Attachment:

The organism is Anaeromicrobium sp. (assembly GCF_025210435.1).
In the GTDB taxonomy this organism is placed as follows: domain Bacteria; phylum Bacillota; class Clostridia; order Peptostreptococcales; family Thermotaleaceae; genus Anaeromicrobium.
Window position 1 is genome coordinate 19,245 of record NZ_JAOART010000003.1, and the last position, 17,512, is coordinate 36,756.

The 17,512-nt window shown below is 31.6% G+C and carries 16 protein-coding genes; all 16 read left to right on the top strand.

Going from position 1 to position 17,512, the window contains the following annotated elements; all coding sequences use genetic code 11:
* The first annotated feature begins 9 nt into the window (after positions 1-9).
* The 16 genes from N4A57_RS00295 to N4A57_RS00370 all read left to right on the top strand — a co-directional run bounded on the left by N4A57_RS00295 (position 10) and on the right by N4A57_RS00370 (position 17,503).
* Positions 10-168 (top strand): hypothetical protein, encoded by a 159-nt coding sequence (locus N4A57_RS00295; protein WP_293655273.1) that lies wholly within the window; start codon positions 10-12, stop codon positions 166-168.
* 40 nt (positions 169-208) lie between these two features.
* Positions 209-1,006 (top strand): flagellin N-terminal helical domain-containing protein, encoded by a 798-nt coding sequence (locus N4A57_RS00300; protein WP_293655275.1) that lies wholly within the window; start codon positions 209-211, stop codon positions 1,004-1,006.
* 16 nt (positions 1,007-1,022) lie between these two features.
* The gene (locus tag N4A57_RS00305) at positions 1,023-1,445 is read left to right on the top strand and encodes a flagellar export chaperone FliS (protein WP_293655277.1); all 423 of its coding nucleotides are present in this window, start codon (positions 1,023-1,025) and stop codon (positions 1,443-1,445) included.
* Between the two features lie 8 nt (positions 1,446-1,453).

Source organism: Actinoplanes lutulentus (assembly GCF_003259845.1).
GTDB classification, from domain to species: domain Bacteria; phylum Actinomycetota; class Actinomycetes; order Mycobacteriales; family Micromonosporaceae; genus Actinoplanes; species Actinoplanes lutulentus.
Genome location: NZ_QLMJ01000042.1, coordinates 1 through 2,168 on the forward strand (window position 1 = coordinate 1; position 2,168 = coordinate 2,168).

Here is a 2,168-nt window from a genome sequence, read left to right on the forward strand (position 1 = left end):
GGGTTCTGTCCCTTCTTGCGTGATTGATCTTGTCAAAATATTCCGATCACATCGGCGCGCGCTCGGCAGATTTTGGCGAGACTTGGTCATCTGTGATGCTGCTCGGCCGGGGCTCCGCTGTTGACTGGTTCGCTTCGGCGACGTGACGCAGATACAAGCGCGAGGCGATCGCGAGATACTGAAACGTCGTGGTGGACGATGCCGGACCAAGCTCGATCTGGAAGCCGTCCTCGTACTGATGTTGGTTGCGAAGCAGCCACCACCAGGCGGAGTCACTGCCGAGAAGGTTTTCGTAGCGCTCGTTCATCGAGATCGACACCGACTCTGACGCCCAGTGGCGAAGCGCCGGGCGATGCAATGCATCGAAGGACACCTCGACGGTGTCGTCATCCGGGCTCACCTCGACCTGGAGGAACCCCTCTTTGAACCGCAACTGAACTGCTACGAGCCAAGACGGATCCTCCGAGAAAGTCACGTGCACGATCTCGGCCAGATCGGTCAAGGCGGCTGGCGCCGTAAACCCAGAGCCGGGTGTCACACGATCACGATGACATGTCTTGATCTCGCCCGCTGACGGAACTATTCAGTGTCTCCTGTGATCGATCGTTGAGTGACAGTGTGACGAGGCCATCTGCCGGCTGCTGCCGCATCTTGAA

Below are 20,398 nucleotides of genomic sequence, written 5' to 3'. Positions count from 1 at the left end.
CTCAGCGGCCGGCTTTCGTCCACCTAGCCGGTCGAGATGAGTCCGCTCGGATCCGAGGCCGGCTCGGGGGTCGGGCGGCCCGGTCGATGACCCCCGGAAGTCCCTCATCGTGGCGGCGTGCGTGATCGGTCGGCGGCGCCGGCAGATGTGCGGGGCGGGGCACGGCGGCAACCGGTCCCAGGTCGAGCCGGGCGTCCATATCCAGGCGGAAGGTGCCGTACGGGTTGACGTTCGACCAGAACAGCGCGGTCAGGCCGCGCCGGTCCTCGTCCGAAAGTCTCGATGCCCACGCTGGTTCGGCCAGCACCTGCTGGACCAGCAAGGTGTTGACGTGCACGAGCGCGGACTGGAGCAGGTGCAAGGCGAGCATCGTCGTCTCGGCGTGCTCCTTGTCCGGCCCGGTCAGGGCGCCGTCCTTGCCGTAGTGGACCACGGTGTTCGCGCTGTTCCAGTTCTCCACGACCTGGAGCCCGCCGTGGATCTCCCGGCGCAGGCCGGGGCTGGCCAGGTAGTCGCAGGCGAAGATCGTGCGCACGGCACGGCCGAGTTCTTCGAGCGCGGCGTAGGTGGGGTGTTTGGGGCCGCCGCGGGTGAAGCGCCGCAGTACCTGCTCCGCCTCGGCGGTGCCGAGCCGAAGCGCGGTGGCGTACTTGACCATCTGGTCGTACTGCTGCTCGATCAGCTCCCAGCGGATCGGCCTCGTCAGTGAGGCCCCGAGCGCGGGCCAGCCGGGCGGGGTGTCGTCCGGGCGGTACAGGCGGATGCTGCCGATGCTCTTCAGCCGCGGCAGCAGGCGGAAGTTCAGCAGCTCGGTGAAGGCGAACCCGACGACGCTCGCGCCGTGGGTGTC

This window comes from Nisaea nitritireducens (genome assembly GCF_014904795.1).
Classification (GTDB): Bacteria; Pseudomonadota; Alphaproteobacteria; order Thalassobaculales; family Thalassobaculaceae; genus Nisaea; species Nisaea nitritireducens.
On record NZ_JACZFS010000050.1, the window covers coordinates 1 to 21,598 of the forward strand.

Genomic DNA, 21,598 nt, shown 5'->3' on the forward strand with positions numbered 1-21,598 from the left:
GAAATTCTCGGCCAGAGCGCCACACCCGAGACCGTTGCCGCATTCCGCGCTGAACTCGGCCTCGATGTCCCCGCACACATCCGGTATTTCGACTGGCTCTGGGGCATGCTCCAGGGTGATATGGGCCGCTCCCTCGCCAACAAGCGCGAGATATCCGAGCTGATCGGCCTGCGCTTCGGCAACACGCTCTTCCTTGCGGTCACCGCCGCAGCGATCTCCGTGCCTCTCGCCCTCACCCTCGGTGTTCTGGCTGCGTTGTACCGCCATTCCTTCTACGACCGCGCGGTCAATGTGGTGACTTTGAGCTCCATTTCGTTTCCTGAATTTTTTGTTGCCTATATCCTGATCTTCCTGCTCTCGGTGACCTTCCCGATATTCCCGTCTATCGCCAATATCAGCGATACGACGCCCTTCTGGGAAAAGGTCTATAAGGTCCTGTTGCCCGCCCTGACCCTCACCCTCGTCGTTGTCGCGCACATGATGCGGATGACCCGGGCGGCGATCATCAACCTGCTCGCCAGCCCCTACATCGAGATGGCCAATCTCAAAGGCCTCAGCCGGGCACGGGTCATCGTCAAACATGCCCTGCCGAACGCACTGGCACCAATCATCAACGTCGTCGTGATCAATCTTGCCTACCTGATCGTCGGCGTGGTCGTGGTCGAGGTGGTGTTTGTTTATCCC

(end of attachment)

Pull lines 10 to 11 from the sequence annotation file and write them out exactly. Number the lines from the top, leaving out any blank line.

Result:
* Positions 209-1,006 (top strand): flagellin N-terminal helical domain-containing protein, encoded by a 798-nt coding sequence (locus N4A57_RS00300; protein WP_293655275.1) that lies wholly within the window; start codon positions 209-211, stop codon positions 1,004-1,006.
* 16 nt (positions 1,007-1,022) lie between these two features.